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new cable

Discussion in 'Pickups & Electronics [BG]' started by padresfan311, Nov 5, 2005.


  1. padresfan311

    padresfan311

    Oct 8, 2004
    Mobile, AL
    if i buy a new cable for my bass, will it affect the sound any? what kind of cable should i buy?
     
  2. pkr2

    pkr2

    Apr 28, 2000
    coastal N.C.
    It wont affect your sound much at all.

    Get the best cable that you can afford. a decent one will last a long time. real cheap cables don't hold up at all well.
     
  3. kjones

    kjones Supporting Member

    Dec 4, 2004
    Maryland
    This is an issue you should definitely search on, as there have been extensive intelligent discussions on it. The summary is that cable, because of capacitance, takes trebles out of your signal. Good cable is that which has the least capacitance, assuming you want to keep your tone. Some like the "roll-off" effect of certain cable.

    I prefer to use EQ to affect my tone. Klotz cable is my personal favorite, but for 99% of the quality at 30% of the price, see the following place owned by a TBer.


    www.bayoucables.com/
     
  4. I've heard that Monster cables have ends that are a little thicker and can spread your input plug so that many other cables don't work as well after that because they don't make a connection as well do to the spread contacts. Talked to a guitar player that had to have his replaced. Anyone else heard of this? :confused:
     
  5. joshwilson3

    joshwilson3

    May 8, 2005
    What about George L's?
     
  6. + 1

    The guy is really easy to deal with, ive not gotten instrument cables from there (yet), but i did get a couple of speaker cables, excellent quality, and at that price cant really be beaten!
     
  7. pkr2

    pkr2

    Apr 28, 2000
    coastal N.C.

    Sometime a response to a question leaves one with more questions than answers.

    I did a search of P-311s profile and saw that he was,admittedly, a newbie. He has chosen to start out with a Squire and a middle of the road combo amp. A good choice, by the way.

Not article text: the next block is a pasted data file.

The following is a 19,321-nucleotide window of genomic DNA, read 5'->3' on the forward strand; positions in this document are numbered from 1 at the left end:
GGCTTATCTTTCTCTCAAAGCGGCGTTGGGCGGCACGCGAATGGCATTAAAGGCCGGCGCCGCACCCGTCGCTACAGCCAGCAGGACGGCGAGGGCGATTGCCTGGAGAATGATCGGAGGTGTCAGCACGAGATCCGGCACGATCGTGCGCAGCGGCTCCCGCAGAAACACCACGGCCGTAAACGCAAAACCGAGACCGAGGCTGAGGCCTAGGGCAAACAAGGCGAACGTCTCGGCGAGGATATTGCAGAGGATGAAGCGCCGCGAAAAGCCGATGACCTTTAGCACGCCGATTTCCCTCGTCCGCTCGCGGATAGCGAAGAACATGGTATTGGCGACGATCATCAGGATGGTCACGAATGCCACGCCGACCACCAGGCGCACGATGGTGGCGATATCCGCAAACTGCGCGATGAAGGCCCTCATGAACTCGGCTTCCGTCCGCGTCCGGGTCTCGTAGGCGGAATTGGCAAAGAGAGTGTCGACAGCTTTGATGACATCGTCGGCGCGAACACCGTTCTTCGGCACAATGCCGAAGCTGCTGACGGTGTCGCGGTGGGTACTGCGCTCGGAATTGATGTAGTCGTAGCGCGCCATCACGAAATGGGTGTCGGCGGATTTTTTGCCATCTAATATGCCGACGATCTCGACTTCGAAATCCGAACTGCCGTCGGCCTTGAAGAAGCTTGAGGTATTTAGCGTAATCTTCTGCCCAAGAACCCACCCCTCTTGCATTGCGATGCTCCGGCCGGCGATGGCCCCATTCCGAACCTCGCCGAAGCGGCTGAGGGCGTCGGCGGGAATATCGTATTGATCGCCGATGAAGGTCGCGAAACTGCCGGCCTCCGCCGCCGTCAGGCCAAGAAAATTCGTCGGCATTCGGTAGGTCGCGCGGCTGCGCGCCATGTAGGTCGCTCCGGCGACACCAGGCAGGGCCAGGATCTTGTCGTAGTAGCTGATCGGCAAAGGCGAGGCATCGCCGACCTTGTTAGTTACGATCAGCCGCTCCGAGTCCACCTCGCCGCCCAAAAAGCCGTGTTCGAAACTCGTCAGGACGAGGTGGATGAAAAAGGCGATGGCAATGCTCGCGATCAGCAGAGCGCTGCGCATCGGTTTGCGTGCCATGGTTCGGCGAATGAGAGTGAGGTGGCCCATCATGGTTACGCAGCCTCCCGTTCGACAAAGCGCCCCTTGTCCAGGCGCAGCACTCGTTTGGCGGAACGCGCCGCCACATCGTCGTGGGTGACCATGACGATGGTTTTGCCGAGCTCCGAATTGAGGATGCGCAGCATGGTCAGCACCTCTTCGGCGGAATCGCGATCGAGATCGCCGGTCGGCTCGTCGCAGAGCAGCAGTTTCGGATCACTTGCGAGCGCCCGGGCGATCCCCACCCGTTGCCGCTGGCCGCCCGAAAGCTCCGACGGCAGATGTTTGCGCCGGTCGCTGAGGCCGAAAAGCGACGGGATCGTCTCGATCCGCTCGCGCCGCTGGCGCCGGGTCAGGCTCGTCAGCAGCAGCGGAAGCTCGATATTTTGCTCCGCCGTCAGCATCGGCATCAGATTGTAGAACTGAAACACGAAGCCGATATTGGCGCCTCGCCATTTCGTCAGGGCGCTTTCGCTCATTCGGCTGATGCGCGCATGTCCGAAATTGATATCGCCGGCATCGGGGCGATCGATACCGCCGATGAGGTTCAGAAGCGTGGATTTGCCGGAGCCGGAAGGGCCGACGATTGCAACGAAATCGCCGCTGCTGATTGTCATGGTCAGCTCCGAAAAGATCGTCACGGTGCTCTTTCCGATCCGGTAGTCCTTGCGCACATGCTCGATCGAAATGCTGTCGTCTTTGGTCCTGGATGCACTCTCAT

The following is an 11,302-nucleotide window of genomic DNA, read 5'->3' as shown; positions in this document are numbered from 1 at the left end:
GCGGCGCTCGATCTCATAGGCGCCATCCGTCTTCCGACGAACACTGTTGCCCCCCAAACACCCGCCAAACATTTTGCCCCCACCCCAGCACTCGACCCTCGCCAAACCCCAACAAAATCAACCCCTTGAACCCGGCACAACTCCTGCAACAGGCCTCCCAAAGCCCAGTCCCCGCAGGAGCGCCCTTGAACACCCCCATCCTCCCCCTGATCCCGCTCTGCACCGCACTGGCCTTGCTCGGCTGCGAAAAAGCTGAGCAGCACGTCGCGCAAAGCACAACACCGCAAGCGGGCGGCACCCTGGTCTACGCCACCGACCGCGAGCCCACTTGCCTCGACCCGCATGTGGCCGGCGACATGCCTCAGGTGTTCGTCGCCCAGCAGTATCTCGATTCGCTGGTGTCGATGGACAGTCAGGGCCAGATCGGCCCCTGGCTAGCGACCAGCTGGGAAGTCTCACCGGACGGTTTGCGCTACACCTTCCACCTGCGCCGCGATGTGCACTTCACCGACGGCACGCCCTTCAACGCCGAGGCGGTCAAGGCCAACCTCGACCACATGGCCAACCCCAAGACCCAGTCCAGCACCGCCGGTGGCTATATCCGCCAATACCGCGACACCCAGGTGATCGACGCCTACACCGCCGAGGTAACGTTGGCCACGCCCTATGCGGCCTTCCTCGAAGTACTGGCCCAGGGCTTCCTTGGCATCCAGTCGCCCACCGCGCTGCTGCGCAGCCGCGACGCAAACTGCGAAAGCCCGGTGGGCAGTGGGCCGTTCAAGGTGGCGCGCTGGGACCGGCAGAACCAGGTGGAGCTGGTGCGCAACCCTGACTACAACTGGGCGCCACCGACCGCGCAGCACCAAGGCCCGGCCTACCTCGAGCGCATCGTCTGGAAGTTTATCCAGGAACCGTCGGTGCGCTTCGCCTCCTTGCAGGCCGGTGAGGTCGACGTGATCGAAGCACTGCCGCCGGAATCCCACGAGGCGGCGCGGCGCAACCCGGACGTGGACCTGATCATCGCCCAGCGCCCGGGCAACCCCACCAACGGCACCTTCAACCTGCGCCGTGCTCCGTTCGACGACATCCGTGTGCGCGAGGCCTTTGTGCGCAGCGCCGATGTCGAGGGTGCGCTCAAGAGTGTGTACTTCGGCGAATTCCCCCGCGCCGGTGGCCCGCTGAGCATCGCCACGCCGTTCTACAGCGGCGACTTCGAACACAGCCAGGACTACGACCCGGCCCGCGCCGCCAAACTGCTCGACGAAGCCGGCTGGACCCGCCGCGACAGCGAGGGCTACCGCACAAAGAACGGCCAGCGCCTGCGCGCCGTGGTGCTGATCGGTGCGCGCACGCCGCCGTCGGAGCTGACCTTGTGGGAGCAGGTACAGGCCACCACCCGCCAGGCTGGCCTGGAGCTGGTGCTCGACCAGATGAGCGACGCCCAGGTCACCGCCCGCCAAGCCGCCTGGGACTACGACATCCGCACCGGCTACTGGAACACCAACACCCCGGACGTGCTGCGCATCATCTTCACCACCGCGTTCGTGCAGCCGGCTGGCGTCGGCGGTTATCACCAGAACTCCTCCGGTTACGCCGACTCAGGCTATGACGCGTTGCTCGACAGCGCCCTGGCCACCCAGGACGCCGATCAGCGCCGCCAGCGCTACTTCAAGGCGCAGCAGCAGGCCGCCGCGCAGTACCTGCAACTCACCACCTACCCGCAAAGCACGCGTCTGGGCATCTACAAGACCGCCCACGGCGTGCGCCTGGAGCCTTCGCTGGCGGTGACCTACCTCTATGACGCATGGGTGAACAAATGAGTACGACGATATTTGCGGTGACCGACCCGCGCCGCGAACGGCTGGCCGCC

with this particular rig,I seiously doubt that the most golden ears in the world will hear much difference among cables with differing amounts of capacity. Keep in mind that cable capacity is measured in picofarads while the tone control cap is measured in microfarads. What little capacity that exists in the cable is pretty much swamped out by circuit capacity.

    Moreover, a bass is more concerned with low fequencies than high so a minute amount of high frequency degradation is totally insignificant.

    Agreed, a search for the best cable would be interesting but I really don't see that it help this particular person in choosing a cable.

    YMMV :)
     
  8. Generally there isn't a huge variation in capacitance between different cables of the usual lengths so don't expect big differences in sound between them. Choose a flexible cable with good quality jacks (not the cheap molded plastic ones) and you'll be ok.

    Having said that, large variations of cable capacitance do have a significant effect on the frequency response of the pickup in a passive bass (the effect is negligible in an active one). It's an important contribution to the amplitude and frequency of the resonant peak that defines the "voice" of a particular pickup. In fact, without the cable capacitance in the circuit, the resonant peak almost disappears!

    This is an Excel spreadsheet where I have simulated the frequency response of the volume and tone control circuit in an electric guitar (sorry, I don't have inductance and capacitance values for typical bass pickups, if anybody does I'd very much appreciate the info) where you can play with different values of the pickup parameters, pots, tone caps, cable capacitance, amp input impedance, etc. Note that for it to work you have to got to Tools -> Add-Ins... and activate the Analysis ToolPak and Analysis Toolpak VBA: